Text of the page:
Although leaving your faucets dripping won't insulate your pipes, running water is much less likely to freeze. When you expect the temperatures to reach below 20 degrees Fahrenheit, leave several of your faucets dripping water. If you are worried about waste, place a pot under the faucet to catch excess water. You can then use it for washing dishes, making coffee, or other household needs.
Additionally, if you are concerned about this method increasing your water bill, it will be much cheaper to pay a little extra on your water bill than it will be to hire a plumber to fix busted water lines.
Emptying Your Water Lines
If you will be gone for some time, you don't want to have to worry about coming home to busted pipes. In these cases, since you won't be using the water for an extended period, you can empty the water from all your pipes, protecting both indoor and buried water lines.
The first thing you should do is find the water shutoff valve. This will turn off the water in all the pipes. Next, it's time to drain all remaining water from the lines. For this step, you'll need to locate a faucet at a low point. This will allow gravity to do its work, pulling all the water out.
Attach a hose to this faucet, and turn it on, releasing the water. Next, turn all the faucets inside the house to the "on" position, and flush all toilets. This will get rid of most of the water, but there will still be a small amount left. To get rid of it, you will use an air compressor to blow the remaining water out of the lines.
Blowing the Lines Out
Go back inside, and close all the faucets you turned on. Now, return to your low-point faucet. Attach the air compressor to it with approximately 70 pounds of pressure. Once it builds up, you will return to the inside of the home. Once again, you will turn the faucets on. Always turn the hot water on first, then the cold.
For appliances, such as dishwashers and washing machines, you will need to turn them on using the hot cycles. Now, it's time to take care of the toilets by opening the shutoff valves. Once this is done, pour a generous amount of antifreeze into each toilet bowl and tank along with all sink and bathtub/shower drains.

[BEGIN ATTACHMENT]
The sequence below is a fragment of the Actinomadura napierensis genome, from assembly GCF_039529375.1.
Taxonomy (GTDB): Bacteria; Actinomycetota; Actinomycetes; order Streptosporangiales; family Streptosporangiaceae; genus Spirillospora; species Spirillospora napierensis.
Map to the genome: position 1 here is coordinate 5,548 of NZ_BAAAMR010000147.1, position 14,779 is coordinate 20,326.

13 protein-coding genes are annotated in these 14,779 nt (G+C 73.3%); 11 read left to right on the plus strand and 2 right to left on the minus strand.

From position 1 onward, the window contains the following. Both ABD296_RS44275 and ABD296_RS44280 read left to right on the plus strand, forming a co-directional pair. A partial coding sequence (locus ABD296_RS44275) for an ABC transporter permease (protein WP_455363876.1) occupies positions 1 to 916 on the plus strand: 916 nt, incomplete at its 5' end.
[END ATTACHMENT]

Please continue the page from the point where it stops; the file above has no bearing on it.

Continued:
Watch this YouTube video to help guide you through the process.
Frequently Asked Questions
Here are some other questions you may have in relation to your pipes and winter:
Do Underground Water Pipes Freeze?
Underground water pipes do freeze. This is why it is so important to take the proper measures to insulate them. Even if you bury them beneath the frost level, there is still a chance your pipes could freeze.
At What Temperature Do Underground Water Pipes Freeze?
We all know that water freezes at 32 degrees. However, when the outside temperature reaches 32 degrees Fahrenheit, there is no need to worry about your water pipes freezing. This is because the pipes encasing the water will not be as cold as the surrounding atmosphere, especially if they are underground.
Instead, according to Hope Plumbing, underground water pipes freeze when the temperature reaches at least 20 degrees.
How Quickly Can Pipes Freeze?
Pipes do not freeze as quickly as you would imagine. The temperature must remain at or below 20 degrees Fahrenheit for a minimum of six hours straight before they will freeze.
How Deep Should You Bury a Water Line to Keep it from Freezing?
The depth at which you should bury your water line to keep it from freezing will vary, depending on where you live. For example, the frost line in Louisiana will be shallower than the frost line in Ohio. Find out what the frost level is for your area by consulting the National Weather Service.
You will need to bury your water lines at least this deep. However, it is not always possible to bury them below the frost level. High water tables can prevent you from digging that deep. Other concerns could be gas lines, public sewer systems, and underground utility obstructions.
What is the Best Pipe to Use for Underground Water Lines?
High-Density Polyethylene pipes are the best for underground water lines. Not only are they non-toxic and give off no taste, but they are also resistant to cracks and corrosion.
Frozen and busted pipes can be a nightmare. Instead of sitting back and hoping for the best, take the above steps to insulate your buried water lines and prevent problems. If you have more questions about winterizing your home, check out these other helpful tips on our blog: